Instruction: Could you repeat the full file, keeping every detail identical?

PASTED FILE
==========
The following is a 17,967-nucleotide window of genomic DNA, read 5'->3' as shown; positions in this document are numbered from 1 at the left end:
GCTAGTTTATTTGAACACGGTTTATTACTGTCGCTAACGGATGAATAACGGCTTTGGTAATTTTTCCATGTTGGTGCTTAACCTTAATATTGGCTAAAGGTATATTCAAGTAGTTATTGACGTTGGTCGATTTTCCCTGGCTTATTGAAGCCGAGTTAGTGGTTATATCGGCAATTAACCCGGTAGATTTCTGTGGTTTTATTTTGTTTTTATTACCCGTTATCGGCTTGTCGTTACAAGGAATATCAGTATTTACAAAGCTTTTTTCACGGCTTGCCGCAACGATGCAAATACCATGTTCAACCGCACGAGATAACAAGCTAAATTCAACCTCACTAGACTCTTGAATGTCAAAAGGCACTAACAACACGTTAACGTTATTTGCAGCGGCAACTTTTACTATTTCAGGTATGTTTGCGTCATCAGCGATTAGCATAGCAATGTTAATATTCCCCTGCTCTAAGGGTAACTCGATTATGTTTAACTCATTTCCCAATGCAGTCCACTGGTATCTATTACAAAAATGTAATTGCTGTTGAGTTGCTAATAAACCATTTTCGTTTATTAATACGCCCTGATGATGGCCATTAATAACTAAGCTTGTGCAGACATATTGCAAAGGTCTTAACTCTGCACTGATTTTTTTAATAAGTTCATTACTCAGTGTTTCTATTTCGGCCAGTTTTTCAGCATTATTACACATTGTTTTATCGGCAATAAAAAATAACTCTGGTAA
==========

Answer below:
The following is a 17,967-nucleotide window of genomic DNA, read 5'->3' as shown; positions in this document are numbered from 1 at the left end:
GCTAGTTTATTTGAACACGGTTTATTACTGTCGCTAACGGATGAATAACGGCTTTGGTAATTTTTCCATGTTGGTGCTTAACCTTAATATTGGCTAAAGGTATATTCAAGTAGTTATTGACGTTGGTCGATTTTCCCTGGCTTATTGAAGCCGAGTTAGTGGTTATATCGGCAATTAACCCGGTAGATTTCTGTGGTTTTATTTTGTTTTTATTACCCGTTATCGGCTTGTCGTTACAAGGAATATCAGTATTTACAAAGCTTTTTTCACGGCTTGCCGCAACGATGCAAATACCATGTTCAACCGCACGAGATAACAAGCTAAATTCAACCTCACTAGACTCTTGAATGTCAAAAGGCACTAACAACACGTTAACGTTATTTGCAGCGGCAACTTTTACTATTTCAGGTATGTTTGCGTCATCAGCGATTAGCATAGCAATGTTAATATTCCCCTGCTCTAAGGGTAACTCGATTATGTTTAACTCATTTCCCAATGCAGTCCACTGGTATCTATTACAAAAATGTAATTGCTGTTGAGTTGCTAATAAACCATTTTCGTTTATTAATACGCCCTGATGATGGCCATTAATAACTAAGCTTGTGCAGACATATTGCAAAGGTCTTAACTCTGCACTGATTTTTTTAATAAGTTCATTACTCAGTGTTTCTATTTCGGCCAGTTTTTCAGCATTATTACACATTGTTTTATCGGCAATAAAAAATAACTCTGGTAA